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The self-help program taught various conversation techniques.
I thought I needed that.
I’ve since learned that I didn’t need more social skills.
What I needed was self-acceptance and self esteem.
Rather than become this social genius, I needed to become comfortable with myself.
See, socialising is EASY when you’re not anxious.
Basic social skills is all you need.
And confidence is an inside job.
Confidence doesn’t come from being good at socialising.
It’s the other way around;
Being good at socialising comes from being confident.
True social confidence is EFFORTLESS.
And you can get there step-by-step.
It comes from total acceptance.
From feeling safe to be yourself.
And luckily this is something you can get to step by step.
Anyway – the program also taught me something that changed my perspective on life forever.
It taught me that the reason for my anxiety was my negative limiting beliefs.
Now – a belief is nothing more than a thought that feels real.
It’s an idea that you are emotionally attached to.
Some examples of negative limiting beliefs:
• People don’t like me and don’t respect me
• I’m not OK the way I am / There’s something wrong with me
• I’m a loser
• I have to be perfect to be accepted/loved/safe
• I’m different/I’m an outsider/I don’t fit in
And here are some positive, supportive beliefs:
• I like, respect, trust and accept myself and I’m OK just the way I am
• People like me and respect me
• I’m confident no matter what I say or do
• I’m accepted and liked for who I am
• I’m an insider and I fit it easily and naturally
Now -, having positive beliefs makes you feel a lot more confident socially than negative limiting beliefs (obviously).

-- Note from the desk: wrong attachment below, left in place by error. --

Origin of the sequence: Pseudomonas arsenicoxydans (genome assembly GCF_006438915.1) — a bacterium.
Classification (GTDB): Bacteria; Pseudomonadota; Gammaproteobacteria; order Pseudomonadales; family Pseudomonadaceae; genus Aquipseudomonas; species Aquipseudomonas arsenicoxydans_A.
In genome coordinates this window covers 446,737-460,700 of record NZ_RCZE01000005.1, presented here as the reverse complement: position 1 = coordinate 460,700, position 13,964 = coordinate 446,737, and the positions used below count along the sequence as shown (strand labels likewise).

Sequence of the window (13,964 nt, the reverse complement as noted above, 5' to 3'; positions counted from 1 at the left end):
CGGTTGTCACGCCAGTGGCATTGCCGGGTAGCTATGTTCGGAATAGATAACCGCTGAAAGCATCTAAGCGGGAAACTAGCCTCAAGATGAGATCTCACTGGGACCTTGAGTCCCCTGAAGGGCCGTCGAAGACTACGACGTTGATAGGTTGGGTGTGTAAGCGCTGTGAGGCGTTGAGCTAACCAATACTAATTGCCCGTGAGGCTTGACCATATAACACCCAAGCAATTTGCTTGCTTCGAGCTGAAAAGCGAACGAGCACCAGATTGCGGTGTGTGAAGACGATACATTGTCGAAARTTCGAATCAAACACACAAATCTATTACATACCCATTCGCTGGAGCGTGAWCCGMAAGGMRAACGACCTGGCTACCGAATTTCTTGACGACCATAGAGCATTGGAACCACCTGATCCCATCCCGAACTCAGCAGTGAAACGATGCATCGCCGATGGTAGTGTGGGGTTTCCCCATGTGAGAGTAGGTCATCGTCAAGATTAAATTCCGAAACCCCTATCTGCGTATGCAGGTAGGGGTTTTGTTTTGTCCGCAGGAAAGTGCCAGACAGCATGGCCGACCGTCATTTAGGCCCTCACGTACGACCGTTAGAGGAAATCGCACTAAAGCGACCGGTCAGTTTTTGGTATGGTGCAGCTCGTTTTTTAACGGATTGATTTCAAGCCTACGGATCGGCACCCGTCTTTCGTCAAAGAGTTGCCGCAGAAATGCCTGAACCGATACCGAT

But there’s more to know about what social anxiety really is, and how to become anxiety-free.
In the self-help program I mentioned earlier, I was instructed to uncover my negative limiting beliefs.
To choose new positive supportive beliefs.
To program my mind to believe them.
And then to go face my fears and find evidence to support those positive beliefs.
Pretty basic stuff. But easier said than done.
And the techniques to program my mind didn’t really work for me.
It was a combination of affirmations, change your thoughts, visualisation, goal setting, journaling, hypnosis and some Neuro-Linguistic Programming.
Powerful techniques, but they had little noticeable impact on me.
But I did what I could with the resources I had.
At the time, I made a decision to go for it.
even if it took 10 years.
So off I went.. to face my fears.
I was a virgin.
I felt like a boy, not like a man.
I was afraid of getting rejected.
I was afraid of becoming embarrassed.
And I feared that OTHERS WOULD SEE THAT!
I was afraid of them seeing right through me… that I was an imposter.